NATO and Russia Are Playing a Risky Game (Op-Ed)

Both Russia and the West continue to stage all kind of major military exercises and demonstrations, even while both accuse the other of provocation and aggressive intent. Are the drums of war beating? No, they're not — but we need to understand the real point behind these martial maneuvers, and the risks.

At present, the NATO-led BALTOPS (Baltic Operations) exercise is seeing ships and men from 17 countries in the Baltic Sea, including non-NATO nations such as Georgia and Finland, wargaming joint operations such as a beach assault. This month and the next, Exercise Saber Strike sees NATO forces training in the region, too, while the Noble Jump exercise tests the capabilities of the new Very High Readiness Joint Task Force.

Meanwhile, Russia is hardly resting on its laurels. In May it held nationwide air force exercises and snap maneuvers that mobilized some 12,000 troops in its Northern and Western commands, including the new Arctic Brigade in Kola. At the same time, it is running long-range bomber patrols along and sometimes into NATO airspace.

These operations are expensive. For example, April's Frisian Flag exercise involved a dozen U.S. F-15 fighter planes; each hour a single one of them is in the air is $42,000 in operating costs. They can also be politically provocative. The brinkmanship of Russian air patrols has raised the risk of mid-air collisions or civilian air traffic control problems. So why the current flurry?

First of all, they are training activities, as forces and command staffs rehearse potential operations, get used to working together and hone their skills. This is one reason why it is so important to watch your potential enemies, as they can provide invaluable hints as to their military intents, as well as their capacities.

But they know that, too, and so exercises are also often opportunities either for disinformation or communication. There is no reason to believe that Moscow for a moment genuinely believes it can or should start a war with NATO — an alliance that can outspend, outgun and outman Russia if need be. Nor is there the faintest chance that NATO is going to pick a fight with Moscow.

After all, just look at the nature of its involvement in Ukraine. NATO countries that have shown no reluctance to deploy combat troops elsewhere, even bring down governments, are being very cautious, confining themselves to training Ukrainians and sending non-lethal aid and warm words. The risk of direct confrontation with the Russian forces in the Donbass outweighs any commitment to Kiev.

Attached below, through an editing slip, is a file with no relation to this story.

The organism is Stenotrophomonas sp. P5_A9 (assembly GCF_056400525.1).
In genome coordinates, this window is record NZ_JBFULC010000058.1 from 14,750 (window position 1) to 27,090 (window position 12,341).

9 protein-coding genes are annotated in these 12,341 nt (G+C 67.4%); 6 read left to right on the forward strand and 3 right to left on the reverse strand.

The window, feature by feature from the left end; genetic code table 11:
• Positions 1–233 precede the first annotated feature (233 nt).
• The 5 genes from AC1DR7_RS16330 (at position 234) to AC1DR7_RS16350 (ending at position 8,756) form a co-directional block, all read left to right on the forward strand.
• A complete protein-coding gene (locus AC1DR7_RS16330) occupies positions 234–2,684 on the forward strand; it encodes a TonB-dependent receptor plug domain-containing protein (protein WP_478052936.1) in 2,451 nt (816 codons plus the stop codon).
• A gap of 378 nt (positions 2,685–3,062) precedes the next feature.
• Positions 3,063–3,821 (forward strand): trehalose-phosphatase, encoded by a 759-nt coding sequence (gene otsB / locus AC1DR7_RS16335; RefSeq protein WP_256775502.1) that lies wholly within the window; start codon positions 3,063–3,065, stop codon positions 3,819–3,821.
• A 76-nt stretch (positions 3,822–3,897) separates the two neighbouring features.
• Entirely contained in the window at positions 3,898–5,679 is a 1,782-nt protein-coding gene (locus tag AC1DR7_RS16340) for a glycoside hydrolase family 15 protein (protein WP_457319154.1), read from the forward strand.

So exercises and other symbolic military deployments become demonstrations of determination. This is not just in the hope of intimidating the other side but also to reassure one's allies. The regular NATO exercises in the Baltic states, for example, as well as the proposed pre-positioning of U.S. heavy hardware, are intended to warn Moscow that whatever it might get up to in Ukraine, incursions into Western countries will be taken seriously. But they are also meant to bolster Baltic morale and prevent people beginning to think that cutting a deal with Russia is the least-worst option.

This is especially important at a time when opinion polls are showing national sentiment in many NATO countries turning against supporting their allies. In Germany, in particular, a recent Pew poll found 29 percent not blaming Moscow for the violence in Ukraine and a majority against supporting NATO allies who face a Russian threat, 58 percent against 38 percent.

The trouble is that too many people start to take the exercises, and the overt and implicit rhetoric they reflect, at face value. Moscow plans to deploy Iskander-M missiles to Kaliningrad, which can deliver nuclear warheads — so what? Theoretically, that means they could hit Berlin: but can we really foresee a plausible scenario where either side would go nuclear and, in effect, doom the earth to Armageddon?

This is not a military contest, but one of will. The question becomes whether the heavy-handed rattling of sabers works as it is intended. In part, the German opinion results may well be a product of Moscow's sometimes-subtle, sometimes-crass information warfare.

But it probably also reflects not so much intimidation by the sight of Russian bombers in the Baltic but worries that bellicose allies (and yes, to a large extent — but not exclusively — that means the United States) might push NATO into a confrontation Germans do not want.

In other words, the very language and actions intended to warn off Moscow and reassure NATO members may actually be undermining the unity that is so essential to the alliance. At the same time, Russia's aggressive postures look as if they are pushing traditionally neutral Finland and Sweden closer to NATO than ever before. Both, incidentally, are taking part in BALTOPS.

So, is the paradox that while the leaderships of both NATO and Russia enjoy the macho posturing involved in the current "phony war," the posturing is actually far more counterproductive than they might think?

Mark Galeotti is professor of global affairs at New York University.

The views expressed in opinion pieces do not necessarily reflect the position of The Moscow Times.

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